"CSA: The Confederate States of America" director Kevin Willmott shifts his genre revisionism from the documentary to the oater in "The Only Good Indian," retaining his interest in the injustices of century-old American history.
“CSA: The Confederate States of America” director Kevin Willmott shifts his genre revisionism from the documentary to the oater in “The Only Good Indian,” retaining his interest in the injustices of century-old American history. Shot in Kansas on a modest budget, the handsomely produced horse opera stumbles as storytelling over a long stretch, and the final shootout is unconvincingly staged, but Willmott does succeed in delivering an unusual Western — with a white man as semi-noble savage and a Native American man as upwardly mobile clotheshorse — out of limited means. A cable sale would do the well-acted film proud.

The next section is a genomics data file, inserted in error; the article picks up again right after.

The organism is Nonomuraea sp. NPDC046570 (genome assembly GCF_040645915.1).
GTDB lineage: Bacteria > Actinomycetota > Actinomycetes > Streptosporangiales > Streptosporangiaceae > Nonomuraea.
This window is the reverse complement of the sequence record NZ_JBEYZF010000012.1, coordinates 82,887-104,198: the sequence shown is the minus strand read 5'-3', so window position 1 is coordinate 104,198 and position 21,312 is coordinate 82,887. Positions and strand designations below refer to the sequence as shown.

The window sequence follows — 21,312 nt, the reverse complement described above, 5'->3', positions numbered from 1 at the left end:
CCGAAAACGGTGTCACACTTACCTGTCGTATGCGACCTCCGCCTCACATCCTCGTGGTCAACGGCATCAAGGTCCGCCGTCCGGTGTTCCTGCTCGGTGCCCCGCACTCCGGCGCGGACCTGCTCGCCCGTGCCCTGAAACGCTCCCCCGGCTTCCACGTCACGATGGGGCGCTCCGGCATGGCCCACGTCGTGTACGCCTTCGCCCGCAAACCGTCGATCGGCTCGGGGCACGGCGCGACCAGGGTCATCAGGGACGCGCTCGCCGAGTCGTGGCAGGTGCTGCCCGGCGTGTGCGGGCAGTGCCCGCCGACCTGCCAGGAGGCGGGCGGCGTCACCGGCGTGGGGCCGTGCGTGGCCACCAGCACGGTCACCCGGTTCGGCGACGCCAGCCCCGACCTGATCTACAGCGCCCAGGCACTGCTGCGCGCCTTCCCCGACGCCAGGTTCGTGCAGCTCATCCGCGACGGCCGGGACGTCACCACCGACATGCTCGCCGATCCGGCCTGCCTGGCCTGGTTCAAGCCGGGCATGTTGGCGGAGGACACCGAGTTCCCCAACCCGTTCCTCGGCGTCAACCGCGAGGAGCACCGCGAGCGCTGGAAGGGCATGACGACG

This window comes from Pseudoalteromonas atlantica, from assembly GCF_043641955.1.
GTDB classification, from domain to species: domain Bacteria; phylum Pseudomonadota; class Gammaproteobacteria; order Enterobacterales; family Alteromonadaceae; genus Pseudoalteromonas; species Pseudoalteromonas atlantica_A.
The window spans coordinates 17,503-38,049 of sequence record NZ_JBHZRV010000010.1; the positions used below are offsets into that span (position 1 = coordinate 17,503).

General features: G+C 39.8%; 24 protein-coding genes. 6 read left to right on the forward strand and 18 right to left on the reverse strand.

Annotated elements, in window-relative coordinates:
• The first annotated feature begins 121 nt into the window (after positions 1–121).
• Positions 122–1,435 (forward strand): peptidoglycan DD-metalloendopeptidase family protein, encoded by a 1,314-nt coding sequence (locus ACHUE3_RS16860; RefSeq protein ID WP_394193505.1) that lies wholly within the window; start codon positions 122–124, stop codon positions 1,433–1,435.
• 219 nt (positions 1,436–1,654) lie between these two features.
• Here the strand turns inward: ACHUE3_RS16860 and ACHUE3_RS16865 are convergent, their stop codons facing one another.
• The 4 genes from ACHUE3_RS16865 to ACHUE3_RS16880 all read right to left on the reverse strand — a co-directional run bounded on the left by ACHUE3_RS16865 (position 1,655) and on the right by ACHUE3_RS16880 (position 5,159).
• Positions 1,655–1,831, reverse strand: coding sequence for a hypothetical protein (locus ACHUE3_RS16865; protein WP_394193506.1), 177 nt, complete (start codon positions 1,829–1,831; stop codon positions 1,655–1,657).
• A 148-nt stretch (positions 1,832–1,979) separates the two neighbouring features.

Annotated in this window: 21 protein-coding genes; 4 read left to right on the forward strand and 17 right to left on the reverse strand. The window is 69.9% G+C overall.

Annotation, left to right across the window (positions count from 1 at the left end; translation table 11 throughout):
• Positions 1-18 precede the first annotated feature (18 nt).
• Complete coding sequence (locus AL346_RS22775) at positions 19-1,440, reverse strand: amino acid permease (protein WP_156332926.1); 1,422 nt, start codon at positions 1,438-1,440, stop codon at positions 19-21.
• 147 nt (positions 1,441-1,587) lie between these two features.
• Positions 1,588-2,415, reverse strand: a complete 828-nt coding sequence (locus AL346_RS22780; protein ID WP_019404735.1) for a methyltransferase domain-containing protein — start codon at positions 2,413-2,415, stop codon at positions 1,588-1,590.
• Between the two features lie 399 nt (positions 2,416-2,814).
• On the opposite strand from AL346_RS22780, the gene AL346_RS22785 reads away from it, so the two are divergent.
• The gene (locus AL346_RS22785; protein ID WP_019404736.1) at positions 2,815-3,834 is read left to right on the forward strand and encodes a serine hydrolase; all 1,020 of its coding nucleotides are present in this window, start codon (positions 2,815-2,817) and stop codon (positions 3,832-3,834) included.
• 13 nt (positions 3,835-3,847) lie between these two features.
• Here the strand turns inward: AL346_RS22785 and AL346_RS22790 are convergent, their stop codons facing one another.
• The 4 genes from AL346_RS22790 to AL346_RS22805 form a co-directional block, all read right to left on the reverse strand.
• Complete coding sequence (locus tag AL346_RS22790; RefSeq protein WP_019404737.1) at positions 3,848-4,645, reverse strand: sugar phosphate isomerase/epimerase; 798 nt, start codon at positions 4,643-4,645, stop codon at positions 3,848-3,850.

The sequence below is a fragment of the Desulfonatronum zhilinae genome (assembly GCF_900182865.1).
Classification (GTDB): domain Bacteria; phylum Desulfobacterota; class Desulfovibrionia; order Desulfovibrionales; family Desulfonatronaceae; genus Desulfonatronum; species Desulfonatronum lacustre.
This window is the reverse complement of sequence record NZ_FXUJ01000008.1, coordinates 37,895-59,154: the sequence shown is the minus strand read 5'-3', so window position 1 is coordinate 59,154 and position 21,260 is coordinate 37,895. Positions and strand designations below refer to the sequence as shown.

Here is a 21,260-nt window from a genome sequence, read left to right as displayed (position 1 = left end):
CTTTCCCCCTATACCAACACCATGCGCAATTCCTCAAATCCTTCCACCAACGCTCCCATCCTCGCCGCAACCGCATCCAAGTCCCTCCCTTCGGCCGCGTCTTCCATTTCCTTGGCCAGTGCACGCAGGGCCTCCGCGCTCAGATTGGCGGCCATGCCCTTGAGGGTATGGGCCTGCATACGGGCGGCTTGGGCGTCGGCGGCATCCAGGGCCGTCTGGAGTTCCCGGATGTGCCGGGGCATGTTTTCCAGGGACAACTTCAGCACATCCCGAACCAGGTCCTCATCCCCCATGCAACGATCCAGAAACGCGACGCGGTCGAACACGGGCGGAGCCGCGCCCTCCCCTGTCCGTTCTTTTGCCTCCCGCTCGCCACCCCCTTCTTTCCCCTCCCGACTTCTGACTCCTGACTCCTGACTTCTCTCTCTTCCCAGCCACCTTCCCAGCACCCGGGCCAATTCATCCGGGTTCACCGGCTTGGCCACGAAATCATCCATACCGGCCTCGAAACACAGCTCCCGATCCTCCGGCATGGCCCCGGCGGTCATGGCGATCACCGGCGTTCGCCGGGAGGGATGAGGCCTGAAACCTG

Pivoting on the issue of American Indian assimilation, pic follows the escape from boarding school of preteen Nachwihiata, aka Charlie (Winter Fox Frank), who’s soon apprehended by Sam Franklin (Wes Studi), a bounty hunter of Indians and an aspiring detective. First and last shots directly mimic those of “The Searchers,” while, as a lawman on Nachwihiata/Charlie’s trail, J. Kenneth Campbell channels something of John Wayne’s gruff spirit. Presumably temporary, the video print screened at Sundance failed to represent the pic’s impressive 35mm lensing. Occasional Cherokee dialogue is subtitled in English.